Using Google Scholar to Challenge a Speeding Ticket.

Written by Gregory Monte.

The Discussion Continues

This post is part of my continuing series of articles to explain the strategy/method you should use to decide if your traffic ticket is worth contesting or not. The original post from Thursday, July 25th provided the entire strategy all at once:

How to Effectively Challenge a Speeding Ticket

I followed that up with yesterday’s post which provided a somewhat more “compact” discussion of the same strategy/method while also discussing two ways you could get a speeding ticket for actually driving under the posted limit:

Speeding ticket for driving 45 mph in a 55 zone? It’s possible …

Today I want to highlight Part Three of my strategy/method: Find case law to either support or reveal any technicalities that exist in the statute you were accused of violating.

Most Traffic Ticket Advice Websites Are Useless

I can’t stress enough that Part Three of the strategy/method is the most important, and yet most traffic help websites don’t talk about this much at all.  This is why I am a harsh critic of these websites which are, in reality, just “fronts” for law firms who don’t want you to fight the ticket on your own.  Instead, they want you to hire them (which is why they don’t tell you all that you need to know).

If you are interested in my research into lame traffic ticket websites, I suggest you check out the following blog posts:

And for a discussion about how my website is superior, check out:

Step 3 – Find Case Law

When my son got a stop sign ticket last year, I complete step 1 and 2 of the strategy/method and came to the conclusion that his case was hopeless.  He claimed that he did stop at the sign but the cop said he didn’t.  Unlike driving at an unsafe speed (which is kind of vague), stop sign statutes are pretty cut and dry – you either stopped or you didn’t …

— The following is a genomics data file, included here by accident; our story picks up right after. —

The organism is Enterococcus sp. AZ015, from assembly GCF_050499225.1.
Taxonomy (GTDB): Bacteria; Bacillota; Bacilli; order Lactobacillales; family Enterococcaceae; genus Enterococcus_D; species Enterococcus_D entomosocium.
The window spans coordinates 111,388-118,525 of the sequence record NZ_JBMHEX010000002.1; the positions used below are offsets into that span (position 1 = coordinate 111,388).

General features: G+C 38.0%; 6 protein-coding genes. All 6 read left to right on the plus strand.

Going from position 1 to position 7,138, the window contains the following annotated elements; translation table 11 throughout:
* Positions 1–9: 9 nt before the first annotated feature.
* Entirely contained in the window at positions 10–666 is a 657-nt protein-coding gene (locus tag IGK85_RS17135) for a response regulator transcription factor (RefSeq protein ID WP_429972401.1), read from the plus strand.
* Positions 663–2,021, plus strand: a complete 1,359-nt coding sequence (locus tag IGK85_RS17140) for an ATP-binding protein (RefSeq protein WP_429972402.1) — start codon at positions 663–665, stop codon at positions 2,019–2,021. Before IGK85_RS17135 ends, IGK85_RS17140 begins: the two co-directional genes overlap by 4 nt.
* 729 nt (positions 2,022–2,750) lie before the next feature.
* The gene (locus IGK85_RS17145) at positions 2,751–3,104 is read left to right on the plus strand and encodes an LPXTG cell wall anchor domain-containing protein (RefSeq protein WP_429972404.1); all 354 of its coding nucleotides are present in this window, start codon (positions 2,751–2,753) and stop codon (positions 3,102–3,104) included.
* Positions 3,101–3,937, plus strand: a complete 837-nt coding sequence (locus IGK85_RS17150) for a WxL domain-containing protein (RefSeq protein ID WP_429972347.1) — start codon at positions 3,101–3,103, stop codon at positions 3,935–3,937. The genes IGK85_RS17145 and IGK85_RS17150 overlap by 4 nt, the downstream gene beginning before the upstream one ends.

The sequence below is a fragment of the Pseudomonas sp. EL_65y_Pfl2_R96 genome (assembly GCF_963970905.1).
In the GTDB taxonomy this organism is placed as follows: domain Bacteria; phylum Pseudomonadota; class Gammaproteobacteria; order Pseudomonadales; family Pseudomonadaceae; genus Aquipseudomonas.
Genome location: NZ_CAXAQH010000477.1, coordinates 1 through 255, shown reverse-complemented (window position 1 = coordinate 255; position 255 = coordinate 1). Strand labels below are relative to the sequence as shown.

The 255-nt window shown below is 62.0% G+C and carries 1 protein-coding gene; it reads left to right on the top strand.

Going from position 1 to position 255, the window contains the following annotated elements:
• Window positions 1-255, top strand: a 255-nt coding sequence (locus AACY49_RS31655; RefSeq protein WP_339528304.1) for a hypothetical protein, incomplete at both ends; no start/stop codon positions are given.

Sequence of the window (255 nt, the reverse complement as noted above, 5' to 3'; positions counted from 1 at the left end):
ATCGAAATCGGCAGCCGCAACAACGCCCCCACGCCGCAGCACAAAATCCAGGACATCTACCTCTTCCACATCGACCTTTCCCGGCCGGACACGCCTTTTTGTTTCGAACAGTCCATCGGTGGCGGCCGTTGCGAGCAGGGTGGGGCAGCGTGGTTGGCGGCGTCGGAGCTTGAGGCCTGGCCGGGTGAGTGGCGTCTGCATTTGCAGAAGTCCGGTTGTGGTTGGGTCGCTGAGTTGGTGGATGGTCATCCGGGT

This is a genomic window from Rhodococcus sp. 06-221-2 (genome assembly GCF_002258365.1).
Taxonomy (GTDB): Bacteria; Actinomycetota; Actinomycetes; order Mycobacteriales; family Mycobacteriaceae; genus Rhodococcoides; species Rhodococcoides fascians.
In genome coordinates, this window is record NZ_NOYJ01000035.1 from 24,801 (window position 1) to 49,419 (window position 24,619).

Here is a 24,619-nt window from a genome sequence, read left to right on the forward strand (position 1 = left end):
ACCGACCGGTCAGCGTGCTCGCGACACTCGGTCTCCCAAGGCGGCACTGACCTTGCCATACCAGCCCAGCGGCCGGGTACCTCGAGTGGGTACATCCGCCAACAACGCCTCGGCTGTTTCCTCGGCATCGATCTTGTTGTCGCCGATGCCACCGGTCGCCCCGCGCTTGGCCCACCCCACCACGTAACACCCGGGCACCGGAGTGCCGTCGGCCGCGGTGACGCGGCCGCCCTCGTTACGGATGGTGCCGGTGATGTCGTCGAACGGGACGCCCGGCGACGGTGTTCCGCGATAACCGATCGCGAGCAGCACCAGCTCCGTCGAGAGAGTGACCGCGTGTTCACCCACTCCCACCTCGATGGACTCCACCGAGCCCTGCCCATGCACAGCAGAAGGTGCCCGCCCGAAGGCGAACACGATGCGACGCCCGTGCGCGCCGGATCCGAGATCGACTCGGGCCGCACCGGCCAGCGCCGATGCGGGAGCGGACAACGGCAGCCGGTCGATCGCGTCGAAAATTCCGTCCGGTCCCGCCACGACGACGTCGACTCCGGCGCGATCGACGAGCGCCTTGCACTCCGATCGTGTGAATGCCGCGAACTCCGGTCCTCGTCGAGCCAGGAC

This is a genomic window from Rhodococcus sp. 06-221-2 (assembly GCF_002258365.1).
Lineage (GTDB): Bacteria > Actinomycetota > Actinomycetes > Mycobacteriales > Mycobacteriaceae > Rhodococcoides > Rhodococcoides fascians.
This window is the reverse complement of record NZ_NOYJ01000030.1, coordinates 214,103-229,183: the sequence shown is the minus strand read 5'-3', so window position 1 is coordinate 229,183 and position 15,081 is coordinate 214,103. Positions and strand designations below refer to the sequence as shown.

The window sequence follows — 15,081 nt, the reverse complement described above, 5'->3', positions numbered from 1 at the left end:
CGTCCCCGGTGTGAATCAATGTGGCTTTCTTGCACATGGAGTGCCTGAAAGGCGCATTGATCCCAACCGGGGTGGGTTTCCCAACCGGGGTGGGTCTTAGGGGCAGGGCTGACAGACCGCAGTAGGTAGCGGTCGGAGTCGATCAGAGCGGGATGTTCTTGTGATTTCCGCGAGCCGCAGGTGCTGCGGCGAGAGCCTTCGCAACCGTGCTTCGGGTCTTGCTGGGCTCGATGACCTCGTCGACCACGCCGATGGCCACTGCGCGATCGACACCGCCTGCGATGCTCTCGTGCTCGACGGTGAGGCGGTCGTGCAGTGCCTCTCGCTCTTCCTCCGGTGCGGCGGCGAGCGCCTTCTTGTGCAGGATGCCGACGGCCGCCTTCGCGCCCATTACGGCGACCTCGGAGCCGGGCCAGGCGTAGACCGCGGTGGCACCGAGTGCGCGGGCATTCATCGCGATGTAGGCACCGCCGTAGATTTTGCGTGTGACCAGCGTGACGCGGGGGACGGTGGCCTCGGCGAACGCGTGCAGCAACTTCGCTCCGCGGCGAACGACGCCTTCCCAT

… or so I thought …

Then I went to Google Scholar and started researching stop sign cases.  I found about twenty cases which opened up my eyes to all of the possible ways you could fight a stop sign ticket.  You can read the basic strategy I discovered in my free PDF: The Pennsylvania Stop Sign Ticket Defense in a Nutshell.

Below you will see how I located case law related to Title 75, Section 3361 – Driving Vehicle at a Safe Speed.  When you see how easy it is, you can do the same research to determine if you have any basis with which to challenge your ticket. All you have to do is apply my method to your particular state.

Using Google Scholar to Find Relevant Case Law

I found relevant case law in Google Scholar by clicking on the Pennsylvania case law button and then typing Title 75, Section 3361 speeding into the search bar.  Eighty-seven results came up. When I then tried a more specific search using quotes (“Title 75, Section 3361” speeding) to narrow the results, I got nothing. 

You may want to try various combinations to see what works best for your particular state. The more results you get, the more work you will have sorting through helpful and useless cases that you find. On the other hand, if you restrict your search too much, you may miss important information that could help your defense.

It is important to note here that the case law won’t necessarily reveal a way for you to get out of your ticket.